Is diabetes affecting my mom's brain?
My mother, who has type 2 diabetes, is forgetting things, like how to write a check. I know that having diabetes may increase her risk of getting Alzheimer's disease, which her sister has. What do you advise I do?
Given your mother's change in ability to do something as basic as write a check, and the fact her sister already has Alzheimer's, I suggest you make an appointment with her primary care doctor and, if you can, go with her to her share your observations. Ask to have your mom professionally evaluated for this brain disorder.
Diabetes does affect the brain. Periods of high or low glucose make it difficult for the brain to function. The brain needs at least 130 grams of carbohydrate per day (and not all at once!) for optimal function. With diabetes, carbohydrate counting is key to minimizing glucose fluctuations. Some people interpret this to mean cutting down or cutting out carbs. But in this case, less is not more if less equals fewer than 130 grams of carbohydrate. So one simple thing you can do right away is check to see if your mother's carbohydrate intake is adequate. Ideally, women can have 45 grams of carbohydrate for meals and 20 grams of carb for snacks. An example meal could be a sandwich and an apple, and for a snack, a small yogurt.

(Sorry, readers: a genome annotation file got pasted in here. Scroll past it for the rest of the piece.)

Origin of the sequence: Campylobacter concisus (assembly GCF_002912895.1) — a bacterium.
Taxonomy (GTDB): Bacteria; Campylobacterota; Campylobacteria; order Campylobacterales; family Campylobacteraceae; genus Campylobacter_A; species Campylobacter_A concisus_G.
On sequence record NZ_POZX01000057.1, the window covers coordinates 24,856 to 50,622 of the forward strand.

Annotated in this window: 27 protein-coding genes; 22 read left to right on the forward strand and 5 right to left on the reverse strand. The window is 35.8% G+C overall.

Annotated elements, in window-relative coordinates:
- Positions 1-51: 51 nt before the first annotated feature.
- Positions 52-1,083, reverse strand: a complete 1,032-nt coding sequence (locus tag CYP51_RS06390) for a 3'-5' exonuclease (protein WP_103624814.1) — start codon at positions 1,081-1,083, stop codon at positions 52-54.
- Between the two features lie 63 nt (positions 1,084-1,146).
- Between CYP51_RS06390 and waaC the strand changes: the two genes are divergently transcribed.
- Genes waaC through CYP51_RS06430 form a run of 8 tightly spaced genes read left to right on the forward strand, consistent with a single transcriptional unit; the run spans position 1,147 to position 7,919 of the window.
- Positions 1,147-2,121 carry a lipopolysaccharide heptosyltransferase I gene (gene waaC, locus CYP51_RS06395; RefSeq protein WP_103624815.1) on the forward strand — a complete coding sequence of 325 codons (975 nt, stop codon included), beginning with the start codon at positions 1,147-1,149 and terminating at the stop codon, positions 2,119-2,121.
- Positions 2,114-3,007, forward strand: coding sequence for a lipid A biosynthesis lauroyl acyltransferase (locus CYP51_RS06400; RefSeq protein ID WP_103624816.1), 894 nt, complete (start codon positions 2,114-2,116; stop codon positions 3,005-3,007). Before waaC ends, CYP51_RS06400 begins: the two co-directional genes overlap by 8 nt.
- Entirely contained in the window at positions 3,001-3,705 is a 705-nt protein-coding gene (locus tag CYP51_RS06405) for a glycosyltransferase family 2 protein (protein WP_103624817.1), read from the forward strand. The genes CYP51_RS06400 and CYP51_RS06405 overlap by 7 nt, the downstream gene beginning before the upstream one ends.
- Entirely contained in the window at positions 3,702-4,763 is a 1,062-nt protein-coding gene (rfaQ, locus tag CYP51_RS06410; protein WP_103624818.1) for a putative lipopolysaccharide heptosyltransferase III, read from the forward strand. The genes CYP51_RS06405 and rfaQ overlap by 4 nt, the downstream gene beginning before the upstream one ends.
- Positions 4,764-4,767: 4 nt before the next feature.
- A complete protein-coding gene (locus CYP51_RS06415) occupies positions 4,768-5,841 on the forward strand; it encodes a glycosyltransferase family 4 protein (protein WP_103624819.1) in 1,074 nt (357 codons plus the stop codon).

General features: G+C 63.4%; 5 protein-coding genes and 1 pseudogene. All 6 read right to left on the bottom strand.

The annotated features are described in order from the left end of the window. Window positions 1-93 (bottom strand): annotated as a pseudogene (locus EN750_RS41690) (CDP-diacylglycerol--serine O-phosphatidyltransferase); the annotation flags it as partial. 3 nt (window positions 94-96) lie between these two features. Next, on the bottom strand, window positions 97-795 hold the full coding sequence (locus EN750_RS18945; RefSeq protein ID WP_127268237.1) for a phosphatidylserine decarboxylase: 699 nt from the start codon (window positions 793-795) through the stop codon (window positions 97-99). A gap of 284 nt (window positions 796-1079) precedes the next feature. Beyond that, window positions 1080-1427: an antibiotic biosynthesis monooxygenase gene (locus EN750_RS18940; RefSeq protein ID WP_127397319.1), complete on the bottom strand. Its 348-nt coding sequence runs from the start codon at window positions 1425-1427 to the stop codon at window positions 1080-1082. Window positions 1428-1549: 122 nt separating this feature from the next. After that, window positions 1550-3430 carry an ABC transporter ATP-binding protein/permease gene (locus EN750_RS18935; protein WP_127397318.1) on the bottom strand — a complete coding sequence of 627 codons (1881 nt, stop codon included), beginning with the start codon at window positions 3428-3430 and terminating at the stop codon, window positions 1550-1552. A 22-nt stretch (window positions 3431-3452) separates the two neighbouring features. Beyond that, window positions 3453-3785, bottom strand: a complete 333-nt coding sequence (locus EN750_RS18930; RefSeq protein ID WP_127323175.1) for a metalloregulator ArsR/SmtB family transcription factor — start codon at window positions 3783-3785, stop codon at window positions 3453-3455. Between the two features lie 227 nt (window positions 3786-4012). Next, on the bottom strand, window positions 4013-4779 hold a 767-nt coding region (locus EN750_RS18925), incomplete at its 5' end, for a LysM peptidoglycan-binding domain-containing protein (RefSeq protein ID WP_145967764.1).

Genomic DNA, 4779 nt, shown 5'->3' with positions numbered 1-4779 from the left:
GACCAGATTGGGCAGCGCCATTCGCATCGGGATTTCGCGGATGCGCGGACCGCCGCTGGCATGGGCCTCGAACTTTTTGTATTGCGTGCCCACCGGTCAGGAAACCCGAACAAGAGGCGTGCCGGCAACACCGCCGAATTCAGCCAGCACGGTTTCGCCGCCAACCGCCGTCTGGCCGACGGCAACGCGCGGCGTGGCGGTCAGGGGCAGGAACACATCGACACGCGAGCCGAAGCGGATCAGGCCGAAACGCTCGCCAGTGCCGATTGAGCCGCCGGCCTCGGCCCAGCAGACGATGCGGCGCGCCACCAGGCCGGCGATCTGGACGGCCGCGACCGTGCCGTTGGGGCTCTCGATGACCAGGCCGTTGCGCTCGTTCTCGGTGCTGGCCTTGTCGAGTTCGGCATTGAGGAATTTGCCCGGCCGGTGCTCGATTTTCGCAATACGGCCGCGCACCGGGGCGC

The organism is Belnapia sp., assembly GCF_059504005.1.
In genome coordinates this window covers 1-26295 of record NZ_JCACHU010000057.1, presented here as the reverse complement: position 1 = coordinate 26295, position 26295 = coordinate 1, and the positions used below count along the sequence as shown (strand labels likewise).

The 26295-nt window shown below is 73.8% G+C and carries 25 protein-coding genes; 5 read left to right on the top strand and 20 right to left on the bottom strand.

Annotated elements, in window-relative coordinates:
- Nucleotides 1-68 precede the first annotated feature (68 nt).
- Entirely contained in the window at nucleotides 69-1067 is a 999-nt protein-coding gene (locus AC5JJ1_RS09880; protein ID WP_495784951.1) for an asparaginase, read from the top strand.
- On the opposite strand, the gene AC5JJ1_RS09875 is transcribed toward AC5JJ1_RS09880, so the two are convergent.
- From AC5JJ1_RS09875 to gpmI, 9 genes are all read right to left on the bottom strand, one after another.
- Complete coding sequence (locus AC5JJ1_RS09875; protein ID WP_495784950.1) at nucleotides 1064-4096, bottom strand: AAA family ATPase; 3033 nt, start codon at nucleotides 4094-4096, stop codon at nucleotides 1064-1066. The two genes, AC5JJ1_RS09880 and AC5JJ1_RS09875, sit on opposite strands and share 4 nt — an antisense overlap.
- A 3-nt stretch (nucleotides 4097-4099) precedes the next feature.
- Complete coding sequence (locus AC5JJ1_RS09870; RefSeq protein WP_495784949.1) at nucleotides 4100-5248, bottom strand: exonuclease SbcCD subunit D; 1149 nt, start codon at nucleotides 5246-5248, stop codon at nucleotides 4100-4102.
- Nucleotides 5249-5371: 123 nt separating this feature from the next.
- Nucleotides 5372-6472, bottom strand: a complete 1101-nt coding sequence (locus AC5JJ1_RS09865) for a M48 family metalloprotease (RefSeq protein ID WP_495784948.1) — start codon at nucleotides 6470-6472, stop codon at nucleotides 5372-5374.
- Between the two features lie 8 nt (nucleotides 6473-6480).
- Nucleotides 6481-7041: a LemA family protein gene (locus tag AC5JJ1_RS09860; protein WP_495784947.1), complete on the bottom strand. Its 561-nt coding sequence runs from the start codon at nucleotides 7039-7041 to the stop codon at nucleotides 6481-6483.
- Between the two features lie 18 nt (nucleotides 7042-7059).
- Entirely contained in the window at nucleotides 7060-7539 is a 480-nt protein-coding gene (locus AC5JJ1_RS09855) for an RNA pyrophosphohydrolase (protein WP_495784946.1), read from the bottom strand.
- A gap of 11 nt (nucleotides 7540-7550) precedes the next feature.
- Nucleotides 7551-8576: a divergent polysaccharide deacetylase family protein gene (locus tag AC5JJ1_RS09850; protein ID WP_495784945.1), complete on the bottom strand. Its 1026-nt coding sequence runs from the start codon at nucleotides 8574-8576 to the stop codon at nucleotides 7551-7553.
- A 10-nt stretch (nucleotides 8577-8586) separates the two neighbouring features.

That said, diabetes is also a known risk factor for Alzheimer's disease. Excessive blood levels of insulin, which occurs in type 2 diabetes, may damage the brain in ways that can make a person more susceptible to Alzheimer's disease. Other risk factors that may contribute to your mother's recent memory loss, such as high blood pressure and excess weight, are also commonly seen with diabetes. If she does have the beginning stages of Alzheimer's, her doctor can suggest treatment options, including medications, exercise -- both physical and mental -- and dietary changes that may help your mother maintain her brain function and memory.
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